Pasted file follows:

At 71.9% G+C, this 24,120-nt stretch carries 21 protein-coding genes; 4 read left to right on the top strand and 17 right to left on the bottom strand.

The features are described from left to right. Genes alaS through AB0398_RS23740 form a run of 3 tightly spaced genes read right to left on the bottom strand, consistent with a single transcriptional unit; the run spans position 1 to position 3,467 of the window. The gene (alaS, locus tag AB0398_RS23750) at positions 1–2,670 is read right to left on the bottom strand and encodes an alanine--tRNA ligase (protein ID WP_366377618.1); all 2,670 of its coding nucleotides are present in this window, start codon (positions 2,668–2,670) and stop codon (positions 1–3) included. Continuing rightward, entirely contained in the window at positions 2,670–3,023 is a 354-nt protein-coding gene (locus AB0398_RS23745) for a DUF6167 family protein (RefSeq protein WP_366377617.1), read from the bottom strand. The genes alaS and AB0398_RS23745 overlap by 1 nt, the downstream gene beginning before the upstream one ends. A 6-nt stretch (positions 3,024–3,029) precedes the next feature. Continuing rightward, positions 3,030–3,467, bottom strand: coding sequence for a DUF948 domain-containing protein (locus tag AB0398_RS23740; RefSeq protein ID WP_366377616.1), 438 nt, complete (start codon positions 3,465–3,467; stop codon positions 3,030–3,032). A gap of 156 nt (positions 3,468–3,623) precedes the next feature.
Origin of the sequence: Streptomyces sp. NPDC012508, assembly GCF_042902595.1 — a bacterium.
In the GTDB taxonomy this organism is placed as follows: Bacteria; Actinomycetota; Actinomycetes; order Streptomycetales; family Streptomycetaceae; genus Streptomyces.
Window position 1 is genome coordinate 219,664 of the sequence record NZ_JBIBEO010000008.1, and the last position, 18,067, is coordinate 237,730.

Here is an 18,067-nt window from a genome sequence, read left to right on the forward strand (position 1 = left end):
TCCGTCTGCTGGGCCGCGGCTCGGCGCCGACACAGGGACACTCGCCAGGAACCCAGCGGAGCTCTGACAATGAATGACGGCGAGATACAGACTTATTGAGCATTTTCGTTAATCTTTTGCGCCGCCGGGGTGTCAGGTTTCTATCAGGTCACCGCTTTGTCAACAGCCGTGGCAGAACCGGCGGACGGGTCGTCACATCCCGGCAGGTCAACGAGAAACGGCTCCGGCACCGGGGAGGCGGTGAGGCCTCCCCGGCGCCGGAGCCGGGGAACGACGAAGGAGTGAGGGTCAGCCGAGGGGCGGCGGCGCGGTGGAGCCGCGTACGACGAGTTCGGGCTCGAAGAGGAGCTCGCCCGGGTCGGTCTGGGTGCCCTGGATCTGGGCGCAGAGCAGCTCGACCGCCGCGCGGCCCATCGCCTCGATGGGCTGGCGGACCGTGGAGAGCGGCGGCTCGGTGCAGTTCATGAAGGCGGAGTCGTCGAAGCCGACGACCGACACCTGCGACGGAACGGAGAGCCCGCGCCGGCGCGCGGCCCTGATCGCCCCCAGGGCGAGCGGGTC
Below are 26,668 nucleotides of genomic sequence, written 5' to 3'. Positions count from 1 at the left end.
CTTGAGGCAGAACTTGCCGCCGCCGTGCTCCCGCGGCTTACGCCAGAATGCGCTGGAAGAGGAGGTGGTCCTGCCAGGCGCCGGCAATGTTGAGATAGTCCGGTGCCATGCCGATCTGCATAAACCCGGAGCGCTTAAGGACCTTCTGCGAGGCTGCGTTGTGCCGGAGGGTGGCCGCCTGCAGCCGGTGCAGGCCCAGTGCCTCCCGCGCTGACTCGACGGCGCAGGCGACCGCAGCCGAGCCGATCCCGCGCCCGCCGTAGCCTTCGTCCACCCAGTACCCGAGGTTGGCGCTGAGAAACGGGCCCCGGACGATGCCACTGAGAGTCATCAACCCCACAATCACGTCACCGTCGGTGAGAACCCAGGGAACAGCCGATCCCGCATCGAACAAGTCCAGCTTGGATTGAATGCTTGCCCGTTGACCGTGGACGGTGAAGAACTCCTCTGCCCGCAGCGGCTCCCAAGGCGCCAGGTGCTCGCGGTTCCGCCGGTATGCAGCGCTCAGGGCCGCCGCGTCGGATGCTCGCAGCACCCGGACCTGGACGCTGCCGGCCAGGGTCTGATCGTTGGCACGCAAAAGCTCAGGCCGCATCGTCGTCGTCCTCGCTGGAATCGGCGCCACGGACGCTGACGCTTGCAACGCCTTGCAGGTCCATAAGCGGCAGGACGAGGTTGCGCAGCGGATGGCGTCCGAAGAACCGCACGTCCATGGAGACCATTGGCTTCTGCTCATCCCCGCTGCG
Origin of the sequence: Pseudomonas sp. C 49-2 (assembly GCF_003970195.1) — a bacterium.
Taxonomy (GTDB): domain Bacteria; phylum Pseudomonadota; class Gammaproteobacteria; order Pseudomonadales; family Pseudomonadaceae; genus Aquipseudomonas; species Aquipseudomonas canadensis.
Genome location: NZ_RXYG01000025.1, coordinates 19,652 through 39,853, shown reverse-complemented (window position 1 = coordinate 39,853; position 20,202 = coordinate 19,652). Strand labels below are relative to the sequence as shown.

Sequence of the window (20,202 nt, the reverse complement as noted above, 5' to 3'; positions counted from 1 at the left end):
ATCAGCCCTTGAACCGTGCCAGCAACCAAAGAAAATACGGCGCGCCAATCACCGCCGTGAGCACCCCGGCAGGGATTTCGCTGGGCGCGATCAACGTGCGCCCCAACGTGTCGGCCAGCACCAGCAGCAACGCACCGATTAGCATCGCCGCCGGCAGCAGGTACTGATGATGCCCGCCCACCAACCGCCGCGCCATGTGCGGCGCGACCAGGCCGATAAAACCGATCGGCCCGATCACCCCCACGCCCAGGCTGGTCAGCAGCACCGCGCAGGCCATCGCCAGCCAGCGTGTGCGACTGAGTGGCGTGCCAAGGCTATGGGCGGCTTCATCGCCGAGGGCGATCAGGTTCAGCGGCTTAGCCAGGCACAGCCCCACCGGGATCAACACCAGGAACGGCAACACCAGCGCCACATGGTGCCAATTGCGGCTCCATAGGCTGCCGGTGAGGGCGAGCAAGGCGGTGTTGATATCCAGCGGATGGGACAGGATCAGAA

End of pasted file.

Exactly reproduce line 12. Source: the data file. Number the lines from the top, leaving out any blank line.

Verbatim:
Genome location: NZ_RXYG01000025.1, coordinates 19,652 through 39,853, shown reverse-complemented (window position 1 = coordinate 39,853; position 20,202 = coordinate 19,652). Strand labels below are relative to the sequence as shown.